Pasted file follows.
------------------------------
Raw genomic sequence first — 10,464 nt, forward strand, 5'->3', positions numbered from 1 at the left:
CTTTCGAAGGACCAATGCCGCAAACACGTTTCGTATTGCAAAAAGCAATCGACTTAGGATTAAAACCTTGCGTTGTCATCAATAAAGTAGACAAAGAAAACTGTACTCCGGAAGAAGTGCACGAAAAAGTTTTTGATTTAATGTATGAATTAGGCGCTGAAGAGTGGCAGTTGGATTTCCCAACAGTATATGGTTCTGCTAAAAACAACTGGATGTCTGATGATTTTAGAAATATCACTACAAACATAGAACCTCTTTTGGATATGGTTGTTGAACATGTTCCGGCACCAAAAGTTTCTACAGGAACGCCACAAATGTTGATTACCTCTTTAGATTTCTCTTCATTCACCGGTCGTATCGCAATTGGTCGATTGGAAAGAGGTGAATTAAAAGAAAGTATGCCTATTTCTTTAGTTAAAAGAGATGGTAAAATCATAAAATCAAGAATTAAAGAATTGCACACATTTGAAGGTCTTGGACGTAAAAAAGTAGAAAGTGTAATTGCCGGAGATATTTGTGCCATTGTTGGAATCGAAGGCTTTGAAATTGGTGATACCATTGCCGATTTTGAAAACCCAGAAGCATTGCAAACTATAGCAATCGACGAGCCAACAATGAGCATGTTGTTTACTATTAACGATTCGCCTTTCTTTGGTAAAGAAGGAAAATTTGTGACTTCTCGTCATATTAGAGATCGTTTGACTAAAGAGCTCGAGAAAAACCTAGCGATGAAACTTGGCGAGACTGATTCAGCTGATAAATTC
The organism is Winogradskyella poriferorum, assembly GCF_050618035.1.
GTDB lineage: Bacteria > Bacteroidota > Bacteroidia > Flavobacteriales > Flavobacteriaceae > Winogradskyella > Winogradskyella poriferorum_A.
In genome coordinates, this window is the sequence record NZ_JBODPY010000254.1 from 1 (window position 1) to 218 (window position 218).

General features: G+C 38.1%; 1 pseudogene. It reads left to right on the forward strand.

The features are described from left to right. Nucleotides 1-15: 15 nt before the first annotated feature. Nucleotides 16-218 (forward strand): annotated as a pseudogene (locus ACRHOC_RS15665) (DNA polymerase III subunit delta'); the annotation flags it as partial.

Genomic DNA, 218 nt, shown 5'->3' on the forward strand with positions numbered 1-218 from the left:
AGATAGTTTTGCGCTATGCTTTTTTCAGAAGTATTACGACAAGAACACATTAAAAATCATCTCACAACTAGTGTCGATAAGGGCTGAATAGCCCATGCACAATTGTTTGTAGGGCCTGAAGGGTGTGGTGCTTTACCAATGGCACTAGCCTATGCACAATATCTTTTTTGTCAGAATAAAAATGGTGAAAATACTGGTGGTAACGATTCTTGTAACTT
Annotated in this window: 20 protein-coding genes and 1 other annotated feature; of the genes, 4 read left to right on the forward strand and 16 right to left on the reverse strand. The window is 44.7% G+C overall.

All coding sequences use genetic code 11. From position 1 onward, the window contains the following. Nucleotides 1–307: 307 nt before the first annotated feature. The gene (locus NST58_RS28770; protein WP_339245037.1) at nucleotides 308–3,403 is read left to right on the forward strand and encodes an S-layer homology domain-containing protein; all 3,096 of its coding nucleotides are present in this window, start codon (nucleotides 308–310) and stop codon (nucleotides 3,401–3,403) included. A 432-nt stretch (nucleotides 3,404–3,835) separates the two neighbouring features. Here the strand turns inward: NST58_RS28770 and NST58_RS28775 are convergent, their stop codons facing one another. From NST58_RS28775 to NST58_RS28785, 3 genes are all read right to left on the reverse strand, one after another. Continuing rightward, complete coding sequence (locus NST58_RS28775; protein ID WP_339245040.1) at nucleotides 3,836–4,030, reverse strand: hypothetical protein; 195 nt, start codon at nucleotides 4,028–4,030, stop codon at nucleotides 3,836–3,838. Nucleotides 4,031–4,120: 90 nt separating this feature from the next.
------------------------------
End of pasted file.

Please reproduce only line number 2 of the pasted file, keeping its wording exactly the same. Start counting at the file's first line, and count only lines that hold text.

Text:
CTTTCGAAGGACCAATGCCGCAAACACGTTTCGTATTGCAAAAAGCAATCGACTTAGGATTAAAACCTTGCGTTGTCATCAATAAAGTAGACAAAGAAAACTGTACTCCGGAAGAAGTGCACGAAAAAGTTTTTGATTTAATGTATGAATTAGGCGCTGAAGAGTGGCAGTTGGATTTCCCAACAGTATATGGTTCTGCTAAAAACAACTGGATGTCTGATGATTTTAGAAATATCACTACAAACATAGAACCTCTTTTGGATATGGTTGTTGAACATGTTCCGGCACCAAAAGTTTCTACAGGAACGCCACAAATGTTGATTACCTCTTTAGATTTCTCTTCATTCACCGGTCGTATCGCAATTGGTCGATTGGAAAGAGGTGAATTAAAAGAAAGTATGCCTATTTCTTTAGTTAAAAGAGATGGTAAAATCATAAAATCAAGAATTAAAGAATTGCACACATTTGAAGGTCTTGGACGTAAAAAAGTAGAAAGTGTAATTGCCGGAGATATTTGTGCCATTGTTGGAATCGAAGGCTTTGAAATTGGTGATACCATTGCCGATTTTGAAAACCCAGAAGCATTGCAAACTATAGCAATCGACGAGCCAACAATGAGCATGTTGTTTACTATTAACGATTCGCCTTTCTTTGGTAAAGAAGGAAAATTTGTGACTTCTCGTCATATTAGAGATCGTTTGACTAAAGAGCTCGAGAAAAACCTAGCGATGAAACTTGGCGAGACTGATTCAGCTGATAAATTC